I came across an informative blog post today by Stephen Walther that talks about ASP.NET and HTML5 local storage. It explains this exciting feature by discussing details relating to client/server concurrency, difference between local storage and cookies, intracting with WCF and more. If you are an ASP.NET developer who wants to stay on top of things go check it out.
I got impatient yesterday and manually downloaded and installed the Android 2.2 (Froyo) update for the HTC Incredible on Verizon Wireless. Since then I’ve been playing with the new features and I’m quite pleased. There have been numerous updates which add significant value to the Android platform on the spiritual successor to the Nexus One. The best part is I think my non-techie wife actually wants one. Too bad we recently renewed her contract with a “feature phone” and she’s locked in for a several more months. Without further ado here’s the run-down of my opinion of the notable features.
720p HD Video…ON A PHONE
I shot a 15-second sample video during my evening commute. Moving at 55 mph the train made a good subject.
Performance Improvements and Web Standards
I was initially most excited about this feature. Unfortunately it requires you to purchase a Internet plan from Verizon for an additional $20/month. You could potentially avoid this by rooting your phone but Verizon may get wise to your scam and shut down your operation.
“Update All” option in the Android Market
Anyone who has an Android phone and has suffered through updating each app, INDIVIDUALLY, can appreciate this.
It works great, I watched some live.twit.tv on my phone just to be sure. I can sum it up with SUCK IT Steve Jobs.
Overall I’m very pleased with my HTC Incredible with Android 2.2. Thanks again Google and keep up the good work.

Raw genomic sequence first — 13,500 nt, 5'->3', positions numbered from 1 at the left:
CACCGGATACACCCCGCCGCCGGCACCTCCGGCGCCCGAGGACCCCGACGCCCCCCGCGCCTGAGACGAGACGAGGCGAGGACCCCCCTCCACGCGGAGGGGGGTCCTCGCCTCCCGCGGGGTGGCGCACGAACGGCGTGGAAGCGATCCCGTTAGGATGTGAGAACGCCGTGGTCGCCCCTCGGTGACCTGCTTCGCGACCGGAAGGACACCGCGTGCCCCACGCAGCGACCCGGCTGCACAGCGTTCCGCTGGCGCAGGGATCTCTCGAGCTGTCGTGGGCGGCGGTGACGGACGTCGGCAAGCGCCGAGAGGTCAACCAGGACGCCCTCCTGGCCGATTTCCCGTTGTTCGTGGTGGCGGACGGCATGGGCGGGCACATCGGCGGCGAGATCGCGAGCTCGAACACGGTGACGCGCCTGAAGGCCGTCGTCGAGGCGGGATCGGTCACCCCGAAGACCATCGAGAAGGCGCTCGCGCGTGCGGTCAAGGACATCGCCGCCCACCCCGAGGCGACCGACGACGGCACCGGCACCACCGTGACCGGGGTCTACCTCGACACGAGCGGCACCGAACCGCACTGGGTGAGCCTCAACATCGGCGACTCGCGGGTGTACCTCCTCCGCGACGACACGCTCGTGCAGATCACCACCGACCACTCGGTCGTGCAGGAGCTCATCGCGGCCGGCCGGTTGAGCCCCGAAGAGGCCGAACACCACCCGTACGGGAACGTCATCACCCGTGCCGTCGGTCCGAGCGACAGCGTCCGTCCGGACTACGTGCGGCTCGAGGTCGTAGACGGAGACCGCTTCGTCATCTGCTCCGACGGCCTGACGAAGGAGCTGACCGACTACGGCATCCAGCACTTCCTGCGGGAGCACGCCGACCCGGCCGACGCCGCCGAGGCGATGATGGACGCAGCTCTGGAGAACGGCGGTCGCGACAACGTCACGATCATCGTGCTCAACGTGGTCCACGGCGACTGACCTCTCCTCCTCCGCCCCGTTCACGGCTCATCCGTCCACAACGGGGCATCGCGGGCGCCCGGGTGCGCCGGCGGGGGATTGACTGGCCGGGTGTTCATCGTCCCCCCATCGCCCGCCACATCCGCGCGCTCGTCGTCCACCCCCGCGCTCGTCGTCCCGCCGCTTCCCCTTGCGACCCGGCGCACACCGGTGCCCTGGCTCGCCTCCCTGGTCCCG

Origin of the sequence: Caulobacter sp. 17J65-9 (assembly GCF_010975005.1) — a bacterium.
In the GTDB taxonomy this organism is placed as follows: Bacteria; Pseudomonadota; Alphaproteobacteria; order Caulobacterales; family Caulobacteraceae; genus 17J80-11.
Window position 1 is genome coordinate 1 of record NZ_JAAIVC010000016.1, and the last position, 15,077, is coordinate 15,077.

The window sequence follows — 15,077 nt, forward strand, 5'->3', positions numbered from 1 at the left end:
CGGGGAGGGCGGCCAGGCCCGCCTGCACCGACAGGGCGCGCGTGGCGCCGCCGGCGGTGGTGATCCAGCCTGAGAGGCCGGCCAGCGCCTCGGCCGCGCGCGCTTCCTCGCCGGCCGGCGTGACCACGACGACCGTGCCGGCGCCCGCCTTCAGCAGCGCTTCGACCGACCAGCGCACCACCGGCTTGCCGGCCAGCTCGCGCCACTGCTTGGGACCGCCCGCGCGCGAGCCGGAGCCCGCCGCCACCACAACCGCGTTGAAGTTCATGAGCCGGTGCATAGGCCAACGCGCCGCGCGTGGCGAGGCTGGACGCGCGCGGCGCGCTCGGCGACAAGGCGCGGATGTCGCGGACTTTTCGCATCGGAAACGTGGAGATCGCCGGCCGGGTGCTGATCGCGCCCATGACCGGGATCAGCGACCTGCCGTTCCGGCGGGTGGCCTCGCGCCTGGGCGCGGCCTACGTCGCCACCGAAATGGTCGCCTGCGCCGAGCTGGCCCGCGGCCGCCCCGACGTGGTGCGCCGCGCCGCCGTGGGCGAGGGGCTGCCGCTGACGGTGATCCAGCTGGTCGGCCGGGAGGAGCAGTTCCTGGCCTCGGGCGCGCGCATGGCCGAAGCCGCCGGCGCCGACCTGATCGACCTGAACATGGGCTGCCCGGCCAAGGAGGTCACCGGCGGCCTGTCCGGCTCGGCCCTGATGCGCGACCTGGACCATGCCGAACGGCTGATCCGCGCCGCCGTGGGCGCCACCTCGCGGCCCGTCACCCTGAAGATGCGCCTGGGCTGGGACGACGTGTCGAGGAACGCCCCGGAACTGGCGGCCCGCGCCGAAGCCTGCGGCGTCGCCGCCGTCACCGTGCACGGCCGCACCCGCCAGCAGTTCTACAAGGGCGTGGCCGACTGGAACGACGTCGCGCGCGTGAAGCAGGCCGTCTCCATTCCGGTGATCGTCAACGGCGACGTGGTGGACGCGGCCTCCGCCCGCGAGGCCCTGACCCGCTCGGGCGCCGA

My friend and coworker published an article about list elements; <ul>, <ol>, and the little used <dl>. He explains why and how you should use them and their relationship with CSS. Check it out over at Subtypical >.
There are a lot of new elements in HTML5 and it may be confusing what tags are included, added, or removed and what they are for. A coworker today found the Periodic Table of the Elements from Josh Duck. I like it because it groups the major elements making them easier to conceptualize. Each element contains a concise summary of the purpose of the tags and the colors are keys to the following categories:
- Root elements
- Metadata and scripting
- Embedding content
- Text-level semantics (Web 3.0, here we come)
- Grouping Content
- Document sections
- Tabular data
- Interactive elements
Josh Duck is an Australian LAMP developer working in London. Nice work!
This reading has set me on the mission to discuss the strengths and weaknesses of the version incremented standard (with no space). These standards have been shaped by the market forces that make up the governing body of the World Wide Web known as the W3C. The market reality of these corporations have shaped and guided the development of industry standards for years1. These corporations are responsible for developing software, lower-level coding standards, and training to build webpages, mobile apps, and other software and hardware that interfacing the public with the World Wide Web.
These standards are the bedrock of the what some term “Web 3.0” or “The Semantic Web”. On this bedrock developers are creating the platforms and applications enabling humanity to consume information that influences society. I will be discussing this in the coming weeks, months, and years as developers write code taking advantage of HTML5. All you have to do sit back, grab a frosty beverage and tune in after the break.
1 World Wide Web Consortium (W3C)